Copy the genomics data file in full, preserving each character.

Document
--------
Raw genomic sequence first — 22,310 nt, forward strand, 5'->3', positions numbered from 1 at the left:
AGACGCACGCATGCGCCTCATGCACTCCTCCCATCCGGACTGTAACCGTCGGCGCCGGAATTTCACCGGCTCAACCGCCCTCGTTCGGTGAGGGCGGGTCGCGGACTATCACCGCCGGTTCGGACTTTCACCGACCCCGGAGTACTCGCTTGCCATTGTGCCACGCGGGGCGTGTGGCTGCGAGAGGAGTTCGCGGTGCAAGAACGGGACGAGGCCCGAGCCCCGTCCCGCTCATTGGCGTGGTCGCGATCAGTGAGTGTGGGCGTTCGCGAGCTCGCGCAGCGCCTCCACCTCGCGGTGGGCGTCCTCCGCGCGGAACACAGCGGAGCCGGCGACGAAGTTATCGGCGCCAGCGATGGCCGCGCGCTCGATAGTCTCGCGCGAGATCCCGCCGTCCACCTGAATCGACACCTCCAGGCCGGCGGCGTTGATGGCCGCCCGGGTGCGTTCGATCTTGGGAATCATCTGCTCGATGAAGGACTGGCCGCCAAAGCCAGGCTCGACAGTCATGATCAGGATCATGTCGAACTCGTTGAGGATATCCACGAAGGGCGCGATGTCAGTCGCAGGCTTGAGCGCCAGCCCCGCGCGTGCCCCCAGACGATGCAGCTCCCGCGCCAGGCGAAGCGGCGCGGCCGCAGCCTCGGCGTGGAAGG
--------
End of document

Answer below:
Raw genomic sequence first — 22,310 nt, forward strand, 5'->3', positions numbered from 1 at the left:
AGACGCACGCATGCGCCTCATGCACTCCTCCCATCCGGACTGTAACCGTCGGCGCCGGAATTTCACCGGCTCAACCGCCCTCGTTCGGTGAGGGCGGGTCGCGGACTATCACCGCCGGTTCGGACTTTCACCGACCCCGGAGTACTCGCTTGCCATTGTGCCACGCGGGGCGTGTGGCTGCGAGAGGAGTTCGCGGTGCAAGAACGGGACGAGGCCCGAGCCCCGTCCCGCTCATTGGCGTGGTCGCGATCAGTGAGTGTGGGCGTTCGCGAGCTCGCGCAGCGCCTCCACCTCGCGGTGGGCGTCCTCCGCGCGGAACACAGCGGAGCCGGCGACGAAGTTATCGGCGCCAGCGATGGCCGCGCGCTCGATAGTCTCGCGCGAGATCCCGCCGTCCACCTGAATCGACACCTCCAGGCCGGCGGCGTTGATGGCCGCCCGGGTGCGTTCGATCTTGGGAATCATCTGCTCGATGAAGGACTGGCCGCCAAAGCCAGGCTCGACAGTCATGATCAGGATCATGTCGAACTCGTTGAGGATATCCACGAAGGGCGCGATGTCAGTCGCAGGCTTGAGCGCCAGCCCCGCGCGTGCCCCCAGACGATGCAGCTCCCGCGCCAGGCGAAGCGGCGCGGCCGCAGCCTCGGCGTGGAAGG